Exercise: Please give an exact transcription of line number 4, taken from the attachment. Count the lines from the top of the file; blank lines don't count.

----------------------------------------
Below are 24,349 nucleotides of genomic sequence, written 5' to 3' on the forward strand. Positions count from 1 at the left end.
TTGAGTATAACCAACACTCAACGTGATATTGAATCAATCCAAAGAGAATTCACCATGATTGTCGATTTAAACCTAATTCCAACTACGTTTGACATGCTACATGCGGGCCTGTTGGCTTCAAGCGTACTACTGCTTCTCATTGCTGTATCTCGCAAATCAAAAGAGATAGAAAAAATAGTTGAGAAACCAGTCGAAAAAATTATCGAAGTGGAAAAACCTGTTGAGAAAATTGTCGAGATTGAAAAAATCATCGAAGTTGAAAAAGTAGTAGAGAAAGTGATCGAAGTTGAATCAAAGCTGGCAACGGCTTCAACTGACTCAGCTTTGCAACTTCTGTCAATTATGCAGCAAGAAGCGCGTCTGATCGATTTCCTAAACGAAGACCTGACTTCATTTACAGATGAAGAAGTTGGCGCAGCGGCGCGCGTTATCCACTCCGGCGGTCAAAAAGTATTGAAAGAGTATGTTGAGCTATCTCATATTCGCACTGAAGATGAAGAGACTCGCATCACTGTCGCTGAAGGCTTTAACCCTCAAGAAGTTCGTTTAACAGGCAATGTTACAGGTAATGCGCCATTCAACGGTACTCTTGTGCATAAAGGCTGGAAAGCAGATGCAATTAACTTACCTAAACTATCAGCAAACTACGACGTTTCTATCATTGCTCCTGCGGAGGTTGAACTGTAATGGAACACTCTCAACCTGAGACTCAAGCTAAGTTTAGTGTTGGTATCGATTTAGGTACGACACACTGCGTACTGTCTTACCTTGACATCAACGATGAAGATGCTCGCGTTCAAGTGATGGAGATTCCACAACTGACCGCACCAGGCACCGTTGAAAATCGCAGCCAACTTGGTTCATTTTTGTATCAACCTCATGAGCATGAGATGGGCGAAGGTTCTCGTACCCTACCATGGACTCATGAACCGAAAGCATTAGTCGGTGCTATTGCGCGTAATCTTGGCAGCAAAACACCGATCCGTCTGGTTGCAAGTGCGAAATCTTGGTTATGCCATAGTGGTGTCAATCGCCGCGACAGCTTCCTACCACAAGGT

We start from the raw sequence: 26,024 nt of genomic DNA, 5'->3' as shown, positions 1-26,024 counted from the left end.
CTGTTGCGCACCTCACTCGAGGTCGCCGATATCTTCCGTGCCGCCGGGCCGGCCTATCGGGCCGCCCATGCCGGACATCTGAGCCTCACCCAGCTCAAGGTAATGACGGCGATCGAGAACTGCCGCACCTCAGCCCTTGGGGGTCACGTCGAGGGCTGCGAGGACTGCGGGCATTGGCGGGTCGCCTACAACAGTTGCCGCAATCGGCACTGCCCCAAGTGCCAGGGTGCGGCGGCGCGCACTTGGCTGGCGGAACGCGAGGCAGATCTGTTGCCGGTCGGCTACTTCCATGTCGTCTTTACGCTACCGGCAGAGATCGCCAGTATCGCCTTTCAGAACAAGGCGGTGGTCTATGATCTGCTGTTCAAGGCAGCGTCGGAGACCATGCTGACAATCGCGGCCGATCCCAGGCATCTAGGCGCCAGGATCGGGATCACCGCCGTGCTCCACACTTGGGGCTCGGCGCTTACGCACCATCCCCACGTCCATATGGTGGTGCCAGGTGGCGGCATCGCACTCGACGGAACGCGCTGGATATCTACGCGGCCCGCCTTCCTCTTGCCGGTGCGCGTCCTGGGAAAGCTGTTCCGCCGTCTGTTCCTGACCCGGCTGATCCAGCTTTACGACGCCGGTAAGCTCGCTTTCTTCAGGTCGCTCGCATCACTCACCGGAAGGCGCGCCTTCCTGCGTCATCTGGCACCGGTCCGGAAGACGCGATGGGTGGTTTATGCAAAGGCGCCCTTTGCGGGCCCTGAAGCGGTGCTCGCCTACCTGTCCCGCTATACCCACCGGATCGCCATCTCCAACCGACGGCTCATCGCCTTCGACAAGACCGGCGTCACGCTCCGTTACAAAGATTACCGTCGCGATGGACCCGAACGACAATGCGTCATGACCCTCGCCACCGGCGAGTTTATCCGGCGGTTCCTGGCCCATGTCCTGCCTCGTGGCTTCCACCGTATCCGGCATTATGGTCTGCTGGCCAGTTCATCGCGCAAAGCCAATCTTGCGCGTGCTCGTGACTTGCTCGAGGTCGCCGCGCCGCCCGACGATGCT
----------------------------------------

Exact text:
CTGTTGCGCACCTCACTCGAGGTCGCCGATATCTTCCGTGCCGCCGGGCCGGCCTATCGGGCCGCCCATGCCGGACATCTGAGCCTCACCCAGCTCAAGGTAATGACGGCGATCGAGAACTGCCGCACCTCAGCCCTTGGGGGTCACGTCGAGGGCTGCGAGGACTGCGGGCATTGGCGGGTCGCCTACAACAGTTGCCGCAATCGGCACTGCCCCAAGTGCCAGGGTGCGGCGGCGCGCACTTGGCTGGCGGAACGCGAGGCAGATCTGTTGCCGGTCGGCTACTTCCATGTCGTCTTTACGCTACCGGCAGAGATCGCCAGTATCGCCTTTCAGAACAAGGCGGTGGTCTATGATCTGCTGTTCAAGGCAGCGTCGGAGACCATGCTGACAATCGCGGCCGATCCCAGGCATCTAGGCGCCAGGATCGGGATCACCGCCGTGCTCCACACTTGGGGCTCGGCGCTTACGCACCATCCCCACGTCCATATGGTGGTGCCAGGTGGCGGCATCGCACTCGACGGAACGCGCTGGATATCTACGCGGCCCGCCTTCCTCTTGCCGGTGCGCGTCCTGGGAAAGCTGTTCCGCCGTCTGTTCCTGACCCGGCTGATCCAGCTTTACGACGCCGGTAAGCTCGCTTTCTTCAGGTCGCTCGCATCACTCACCGGAAGGCGCGCCTTCCTGCGTCATCTGGCACCGGTCCGGAAGACGCGATGGGTGGTTTATGCAAAGGCGCCCTTTGCGGGCCCTGAAGCGGTGCTCGCCTACCTGTCCCGCTATACCCACCGGATCGCCATCTCCAACCGACGGCTCATCGCCTTCGACAAGACCGGCGTCACGCTCCGTTACAAAGATTACCGTCGCGATGGACCCGAACGACAATGCGTCATGACCCTCGCCACCGGCGAGTTTATCCGGCGGTTCCTGGCCCATGTCCTGCCTCGTGGCTTCCACCGTATCCGGCATTATGGTCTGCTGGCCAGTTCATCGCGCAAAGCCAATCTTGCGCGTGCTCGTGACTTGCTCGAGGTCGCCGCGCCGCCCGACGATGCT